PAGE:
“The checklist should be used to enhance, not supplant, the teams,” Dr Haynes said. “It’s not there to tell them how to do surgery or to be a burden. It’s to make sure people talk to each other in ways that promote awareness of what they are there to do that day.”

Only 14 hospitals ended up completing everything that was asked of them for the study, but all hospitals committed to implementing the checklist to some degree, Gibbons said.  

A team approach

When the checklist was first put in place, Gibbons said people thought it was a “check-off list” or a more demanding version of The Joint Commission’s “time-out” (where the surgical team pauses to make sure they are working on the right patient, procedure, and anatomic site).

But Gibbons said the list is more about empowering communication among team members in the operating room. It offers a scripted list of things that should be discussed by each member of the team and encourages introductions.

“There has been a lot of research that shows when people are given the chance to introduce themselves in a group of people, they are more likely to speak up in group,” she said. “It’s meant to enhance communication of the entire team from the circulator to the anesthesiologist, and the surgeon to the scrub nurse.”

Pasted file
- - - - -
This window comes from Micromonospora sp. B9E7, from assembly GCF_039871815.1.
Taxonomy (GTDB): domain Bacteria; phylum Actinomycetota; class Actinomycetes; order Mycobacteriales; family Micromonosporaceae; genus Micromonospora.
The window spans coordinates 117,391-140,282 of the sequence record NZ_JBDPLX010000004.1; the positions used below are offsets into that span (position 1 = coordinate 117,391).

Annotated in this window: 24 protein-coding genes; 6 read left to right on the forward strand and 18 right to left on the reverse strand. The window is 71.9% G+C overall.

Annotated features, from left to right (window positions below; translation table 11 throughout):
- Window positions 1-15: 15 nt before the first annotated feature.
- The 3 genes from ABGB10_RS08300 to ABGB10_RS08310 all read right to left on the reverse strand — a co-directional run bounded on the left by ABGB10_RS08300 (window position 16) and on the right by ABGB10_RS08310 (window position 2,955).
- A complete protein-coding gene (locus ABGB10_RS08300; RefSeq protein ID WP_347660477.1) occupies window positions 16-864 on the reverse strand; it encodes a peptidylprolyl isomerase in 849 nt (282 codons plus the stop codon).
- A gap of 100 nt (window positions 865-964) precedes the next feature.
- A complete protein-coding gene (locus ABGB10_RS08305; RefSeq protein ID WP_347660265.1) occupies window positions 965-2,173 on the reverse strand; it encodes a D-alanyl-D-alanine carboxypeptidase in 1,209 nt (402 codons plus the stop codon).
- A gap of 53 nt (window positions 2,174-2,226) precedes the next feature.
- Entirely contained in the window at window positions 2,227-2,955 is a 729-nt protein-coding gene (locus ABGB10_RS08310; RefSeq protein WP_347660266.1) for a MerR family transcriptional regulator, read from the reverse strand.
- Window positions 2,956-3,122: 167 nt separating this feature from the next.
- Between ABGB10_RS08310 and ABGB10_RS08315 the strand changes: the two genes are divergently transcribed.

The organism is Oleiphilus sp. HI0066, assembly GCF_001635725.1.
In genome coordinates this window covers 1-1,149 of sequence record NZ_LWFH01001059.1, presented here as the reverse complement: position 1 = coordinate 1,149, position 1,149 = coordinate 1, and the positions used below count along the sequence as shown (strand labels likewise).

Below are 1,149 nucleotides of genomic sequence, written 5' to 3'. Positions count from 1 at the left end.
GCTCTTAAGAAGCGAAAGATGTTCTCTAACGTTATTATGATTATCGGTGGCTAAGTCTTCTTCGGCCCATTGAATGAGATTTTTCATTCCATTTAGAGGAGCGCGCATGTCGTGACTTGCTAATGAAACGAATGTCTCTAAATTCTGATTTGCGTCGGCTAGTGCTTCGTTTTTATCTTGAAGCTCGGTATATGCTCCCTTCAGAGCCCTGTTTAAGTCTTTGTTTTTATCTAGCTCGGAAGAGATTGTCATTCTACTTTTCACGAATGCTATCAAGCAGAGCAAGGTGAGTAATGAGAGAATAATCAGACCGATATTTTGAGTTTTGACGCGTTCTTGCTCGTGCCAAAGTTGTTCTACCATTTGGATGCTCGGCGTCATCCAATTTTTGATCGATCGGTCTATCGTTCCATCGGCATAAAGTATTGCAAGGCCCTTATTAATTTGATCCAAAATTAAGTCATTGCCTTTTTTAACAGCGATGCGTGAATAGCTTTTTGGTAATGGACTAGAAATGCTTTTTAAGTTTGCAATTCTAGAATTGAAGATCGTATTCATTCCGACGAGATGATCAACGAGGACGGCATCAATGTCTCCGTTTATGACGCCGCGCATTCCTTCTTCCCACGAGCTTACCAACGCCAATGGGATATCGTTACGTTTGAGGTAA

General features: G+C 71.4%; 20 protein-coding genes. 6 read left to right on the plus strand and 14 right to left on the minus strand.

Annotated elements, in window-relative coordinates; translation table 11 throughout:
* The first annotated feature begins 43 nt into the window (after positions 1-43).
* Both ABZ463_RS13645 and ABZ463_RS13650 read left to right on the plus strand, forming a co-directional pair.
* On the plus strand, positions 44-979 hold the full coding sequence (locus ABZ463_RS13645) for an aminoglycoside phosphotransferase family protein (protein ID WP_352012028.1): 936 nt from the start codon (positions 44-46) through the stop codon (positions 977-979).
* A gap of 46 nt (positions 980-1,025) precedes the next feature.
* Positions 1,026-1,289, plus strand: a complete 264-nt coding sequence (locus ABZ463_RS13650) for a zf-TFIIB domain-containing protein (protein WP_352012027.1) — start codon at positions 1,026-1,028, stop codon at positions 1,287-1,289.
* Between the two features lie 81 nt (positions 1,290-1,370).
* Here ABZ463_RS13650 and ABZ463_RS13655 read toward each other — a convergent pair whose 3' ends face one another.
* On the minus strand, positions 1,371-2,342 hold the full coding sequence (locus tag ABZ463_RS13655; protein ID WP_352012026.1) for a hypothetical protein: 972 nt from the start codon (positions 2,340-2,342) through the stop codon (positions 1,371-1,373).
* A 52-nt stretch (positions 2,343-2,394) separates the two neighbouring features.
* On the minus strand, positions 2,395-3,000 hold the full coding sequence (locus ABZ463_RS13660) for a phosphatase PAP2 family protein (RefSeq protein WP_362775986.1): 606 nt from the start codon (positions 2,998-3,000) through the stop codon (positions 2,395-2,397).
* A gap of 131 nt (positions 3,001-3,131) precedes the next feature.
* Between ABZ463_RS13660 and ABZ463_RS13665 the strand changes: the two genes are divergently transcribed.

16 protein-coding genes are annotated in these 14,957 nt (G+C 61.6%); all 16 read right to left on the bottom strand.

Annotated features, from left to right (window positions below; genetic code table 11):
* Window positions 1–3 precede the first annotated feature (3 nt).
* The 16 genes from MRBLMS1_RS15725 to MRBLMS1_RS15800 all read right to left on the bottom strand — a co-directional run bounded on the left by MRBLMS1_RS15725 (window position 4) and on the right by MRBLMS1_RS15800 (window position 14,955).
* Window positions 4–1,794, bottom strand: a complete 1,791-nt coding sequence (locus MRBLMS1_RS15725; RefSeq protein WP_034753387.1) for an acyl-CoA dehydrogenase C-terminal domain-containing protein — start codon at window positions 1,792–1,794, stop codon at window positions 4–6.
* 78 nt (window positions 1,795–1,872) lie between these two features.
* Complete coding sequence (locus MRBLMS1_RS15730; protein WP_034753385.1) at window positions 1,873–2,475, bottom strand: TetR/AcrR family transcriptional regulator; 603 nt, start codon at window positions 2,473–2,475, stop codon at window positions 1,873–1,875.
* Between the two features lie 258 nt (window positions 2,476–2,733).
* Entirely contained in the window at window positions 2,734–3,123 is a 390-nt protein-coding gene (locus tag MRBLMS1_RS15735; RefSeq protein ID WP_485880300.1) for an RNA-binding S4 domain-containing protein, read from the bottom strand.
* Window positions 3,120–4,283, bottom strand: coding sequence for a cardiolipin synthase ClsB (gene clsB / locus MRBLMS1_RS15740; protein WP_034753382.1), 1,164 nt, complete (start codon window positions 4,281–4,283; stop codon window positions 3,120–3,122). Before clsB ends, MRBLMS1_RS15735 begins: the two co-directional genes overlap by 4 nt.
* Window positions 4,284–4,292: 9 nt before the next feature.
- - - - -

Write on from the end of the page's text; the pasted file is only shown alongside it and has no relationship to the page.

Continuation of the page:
The list focuses on the time prior to administering anesthesia, the period before incision, and the sign out, before the patient leaves the room. It is designed to be a universal template and can be used for any type of procedure.

“The team performing an open-heart surgery will have a different conversation than for cataract surgery,” Dr Haynes said. “It’s intended to be modified and not done the same way in every place but used to fit the needs of each institution … keeping in mind it isn’t the solution for every aspect of peri-operative safety.”

He added: “You need to meet people where they are and work with them to do something that works at their institution with their priorities, resources, and needs.”

Gibbons said she hopes to have similar checklists in a range of areas, including in specialty suites or for procedures like colonoscopies.

“They don’t have to be long, involved things,” she said. “It’s about getting the team to talk to make sure they know about the patient, have everything ready and have any special instructions.”

The hospitals had to report on their safety procedures before and after putting the checklist in place. Dr Haynes said there were definite improvements in the safety culture of the hospitals.

“Safety is complex and multifactorial,” he said. “There may be a time when someone inadvertently contaminates their gloves, and if someone notices it may point it out or not. The operating room isn’t necessarily an environment where that is encouraged and made the norm for the nurse to point that out.”

Lessons learned

The checklists take buy-in from every person on the team, especially those at the top. It is best to identify someone at each organization to champion the efforts and collect a team that can integrate the checklist into their current safety practices and workflow.

In addition, the issue should not be forced. “You can’t mandate something and say, ‘Tomorrow everyone is going to do the checklist,’’ Gibbons said. “Medicine is competitive, so if you have 1 team that is implementing it, and their cases are going smoother and they are leaving earlier, other teams start to take notice.”